I love stories about our past. I love the facts, embellishments, pictures and jokes about our younger years. It follows that I that I love the storytellers... the ones who remember the past and are able to share those memories with the rest of us.
It is a fact that I married a man who remembers everything from his childhood and so much more. Though some of those memories are painful, he was able to preserve the ones that were good and that made him laugh. This is one of the reasons I fell in love with Mr. S.
In the good old days when we traveled and met new people, I was fascinated by the way he could tell a story and coax someone to do the same. That ability is special. There's more in timing here than talking. You have to know when to talk and when to be silent. You have to know when to give a polite acknowledgment, a shake of the head or a pat on the hand. You have to listen.
In layman's terms... there should always be a talker and a talkee ...the delicate balance is determined between these two. One can't be more than the other. It's an agreement which flows through conversation.
In our recent journey to Brownsville I was reminded of this balance of words because I was surrounded by stories. Some were painful and some were very, very funny. If you get more than four members of the Geezer Tribe together in one place... you'll find stories that will make the tips of your ears turn red while you laugh. Why? We have some masters in our group.
In this case, we had a group of six... which is a bonus. Stories of childhood, family and school were shared. We also talked about our lives now, always a good thing. We're friends and share a great deal in common... not only in our upbringing and history...but in our lives today.
Without Facebook, some members of this group of friends wouldn't know each other... but they do, and those friendships get stronger as time goes by. Why? We are telling our stories and sharing pictures of family and friends each week and often, every day. One line, one picture or one paragraph, many of us are closer to each other than we were to our own families. We've become a family and are making our own stories.
I grew up in a military family with a mother who was a storyteller of a different kind. We lived along way from home. Emergency calls were the only ones we could afford to make. Since we couldn't talk with family members, Mom wrote letters home to Oregon and sent pictures so that our story would be told. She did this for more than 25 years. At the same time she sent letters to my father every day, telling him the story of his own family.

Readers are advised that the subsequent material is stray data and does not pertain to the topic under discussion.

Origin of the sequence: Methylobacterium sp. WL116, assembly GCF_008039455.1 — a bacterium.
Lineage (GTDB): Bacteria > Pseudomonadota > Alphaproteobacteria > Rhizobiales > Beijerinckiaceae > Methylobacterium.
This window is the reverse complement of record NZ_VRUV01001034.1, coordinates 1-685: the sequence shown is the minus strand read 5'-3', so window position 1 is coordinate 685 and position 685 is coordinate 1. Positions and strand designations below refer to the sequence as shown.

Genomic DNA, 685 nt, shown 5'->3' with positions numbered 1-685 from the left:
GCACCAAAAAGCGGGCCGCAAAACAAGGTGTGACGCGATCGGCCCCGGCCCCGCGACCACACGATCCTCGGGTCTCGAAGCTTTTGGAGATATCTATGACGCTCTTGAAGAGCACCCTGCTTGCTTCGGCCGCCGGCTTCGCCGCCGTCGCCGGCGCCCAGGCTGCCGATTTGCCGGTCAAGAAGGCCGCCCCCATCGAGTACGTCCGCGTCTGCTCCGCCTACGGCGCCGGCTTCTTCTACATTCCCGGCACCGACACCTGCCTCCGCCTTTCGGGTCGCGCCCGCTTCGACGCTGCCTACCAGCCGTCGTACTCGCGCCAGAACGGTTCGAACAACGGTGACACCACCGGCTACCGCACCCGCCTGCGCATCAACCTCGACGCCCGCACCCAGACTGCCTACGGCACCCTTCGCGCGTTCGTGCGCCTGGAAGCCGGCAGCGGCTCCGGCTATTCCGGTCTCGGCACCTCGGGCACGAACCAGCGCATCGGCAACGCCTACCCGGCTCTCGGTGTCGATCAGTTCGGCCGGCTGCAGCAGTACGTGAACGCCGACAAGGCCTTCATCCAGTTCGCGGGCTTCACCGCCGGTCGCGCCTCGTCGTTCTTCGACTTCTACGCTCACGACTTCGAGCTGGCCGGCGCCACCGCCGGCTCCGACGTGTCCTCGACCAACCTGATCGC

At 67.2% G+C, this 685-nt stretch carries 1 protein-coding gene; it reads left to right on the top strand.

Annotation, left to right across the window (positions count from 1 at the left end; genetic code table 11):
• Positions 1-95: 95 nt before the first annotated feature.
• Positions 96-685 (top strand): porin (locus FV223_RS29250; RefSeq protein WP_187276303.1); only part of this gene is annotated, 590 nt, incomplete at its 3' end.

Storytellers come in all shapes and sizes. The truth is we are no different than anyone else. We have had the same lives other people have had, some more exciting, some more tragic, others dull as dirt. Storytellers are only so because they look at life a little differently. They find pieces of it to keep and retell. They find humor where others see tragedy. They sift through life and spin the good and bad into words we want to hear.
I know these things because I spent 35 years in the newspaper business and I'm a storyteller, too. I didn't think of myself that way until one day in a doctor's office when I made him laugh until he got teary over my adventures with a pretty serious medical problem. I said, “Well, I guess I've wasted this appointment time.” He said, “Never. You made my day better because you can't help yourself. You are a reporter so you have more words to say, you have to report everything!” Then he laughed some more. I did, too.
Think about the storytellers you know and I'll bet you'll get a giggle. I really like the animated ones and find that we do more acting out as we get older. Of course some of us are limited to flailing our arms because if we try to get up and show you a story, we'll probably fall down and create another one. Bet it'll be a good one, too.
If you let it be, getting old is the best story fodder of all because we remember all the good stuff from when we were young and find old gold in each new day.